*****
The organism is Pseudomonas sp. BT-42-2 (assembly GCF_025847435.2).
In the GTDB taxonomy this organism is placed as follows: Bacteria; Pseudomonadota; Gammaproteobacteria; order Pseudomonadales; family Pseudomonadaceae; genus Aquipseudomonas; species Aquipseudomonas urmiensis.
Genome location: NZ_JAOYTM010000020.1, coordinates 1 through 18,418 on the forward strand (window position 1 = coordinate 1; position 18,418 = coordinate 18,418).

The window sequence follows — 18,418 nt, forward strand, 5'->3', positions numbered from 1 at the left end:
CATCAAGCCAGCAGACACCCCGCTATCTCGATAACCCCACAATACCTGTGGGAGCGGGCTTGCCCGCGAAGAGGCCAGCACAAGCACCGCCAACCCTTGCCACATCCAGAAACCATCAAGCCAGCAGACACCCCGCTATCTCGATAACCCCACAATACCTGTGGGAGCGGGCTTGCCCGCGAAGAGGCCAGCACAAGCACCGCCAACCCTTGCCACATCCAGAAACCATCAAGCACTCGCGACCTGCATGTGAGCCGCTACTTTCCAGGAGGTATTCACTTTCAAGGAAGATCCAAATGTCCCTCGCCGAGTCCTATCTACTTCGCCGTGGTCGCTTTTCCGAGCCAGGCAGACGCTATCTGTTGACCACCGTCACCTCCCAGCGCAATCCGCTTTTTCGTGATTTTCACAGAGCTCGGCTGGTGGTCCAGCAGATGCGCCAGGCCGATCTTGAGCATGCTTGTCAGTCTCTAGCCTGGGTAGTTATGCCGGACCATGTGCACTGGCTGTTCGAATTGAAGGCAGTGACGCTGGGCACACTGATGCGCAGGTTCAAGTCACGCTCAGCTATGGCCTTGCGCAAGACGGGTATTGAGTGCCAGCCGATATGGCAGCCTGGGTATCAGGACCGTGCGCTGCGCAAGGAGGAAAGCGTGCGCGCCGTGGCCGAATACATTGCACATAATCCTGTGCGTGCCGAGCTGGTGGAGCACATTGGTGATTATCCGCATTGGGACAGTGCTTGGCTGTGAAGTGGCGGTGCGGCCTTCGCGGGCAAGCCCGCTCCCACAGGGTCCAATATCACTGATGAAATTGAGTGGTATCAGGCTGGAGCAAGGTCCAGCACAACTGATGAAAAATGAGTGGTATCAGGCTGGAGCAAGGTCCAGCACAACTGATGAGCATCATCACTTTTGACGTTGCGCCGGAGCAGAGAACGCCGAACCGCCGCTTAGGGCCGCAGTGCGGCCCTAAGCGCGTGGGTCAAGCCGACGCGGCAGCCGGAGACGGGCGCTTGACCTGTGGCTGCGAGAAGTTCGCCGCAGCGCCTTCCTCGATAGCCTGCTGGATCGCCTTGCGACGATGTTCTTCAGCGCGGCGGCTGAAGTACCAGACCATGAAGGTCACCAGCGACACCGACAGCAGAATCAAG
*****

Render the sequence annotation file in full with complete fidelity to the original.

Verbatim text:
The organism is Pseudomonas sp. BT-42-2 (assembly GCF_025847435.2).
In the GTDB taxonomy this organism is placed as follows: Bacteria; Pseudomonadota; Gammaproteobacteria; order Pseudomonadales; family Pseudomonadaceae; genus Aquipseudomonas; species Aquipseudomonas urmiensis.
Genome location: NZ_JAOYTM010000020.1, coordinates 1 through 18,418 on the forward strand (window position 1 = coordinate 1; position 18,418 = coordinate 18,418).

The window sequence follows — 18,418 nt, forward strand, 5'->3', positions numbered from 1 at the left end:
CATCAAGCCAGCAGACACCCCGCTATCTCGATAACCCCACAATACCTGTGGGAGCGGGCTTGCCCGCGAAGAGGCCAGCACAAGCACCGCCAACCCTTGCCACATCCAGAAACCATCAAGCCAGCAGACACCCCGCTATCTCGATAACCCCACAATACCTGTGGGAGCGGGCTTGCCCGCGAAGAGGCCAGCACAAGCACCGCCAACCCTTGCCACATCCAGAAACCATCAAGCACTCGCGACCTGCATGTGAGCCGCTACTTTCCAGGAGGTATTCACTTTCAAGGAAGATCCAAATGTCCCTCGCCGAGTCCTATCTACTTCGCCGTGGTCGCTTTTCCGAGCCAGGCAGACGCTATCTGTTGACCACCGTCACCTCCCAGCGCAATCCGCTTTTTCGTGATTTTCACAGAGCTCGGCTGGTGGTCCAGCAGATGCGCCAGGCCGATCTTGAGCATGCTTGTCAGTCTCTAGCCTGGGTAGTTATGCCGGACCATGTGCACTGGCTGTTCGAATTGAAGGCAGTGACGCTGGGCACACTGATGCGCAGGTTCAAGTCACGCTCAGCTATGGCCTTGCGCAAGACGGGTATTGAGTGCCAGCCGATATGGCAGCCTGGGTATCAGGACCGTGCGCTGCGCAAGGAGGAAAGCGTGCGCGCCGTGGCCGAATACATTGCACATAATCCTGTGCGTGCCGAGCTGGTGGAGCACATTGGTGATTATCCGCATTGGGACAGTGCTTGGCTGTGAAGTGGCGGTGCGGCCTTCGCGGGCAAGCCCGCTCCCACAGGGTCCAATATCACTGATGAAATTGAGTGGTATCAGGCTGGAGCAAGGTCCAGCACAACTGATGAAAAATGAGTGGTATCAGGCTGGAGCAAGGTCCAGCACAACTGATGAGCATCATCACTTTTGACGTTGCGCCGGAGCAGAGAACGCCGAACCGCCGCTTAGGGCCGCAGTGCGGCCCTAAGCGCGTGGGTCAAGCCGACGCGGCAGCCGGAGACGGGCGCTTGACCTGTGGCTGCGAGAAGTTCGCCGCAGCGCCTTCCTCGATAGCCTGCTGGATCGCCTTGCGACGATGTTCTTCAGCGCGGCGGCTGAAGTACCAGACCATGAAGGTCACCAGCGACACCGACAGCAGAATCAAG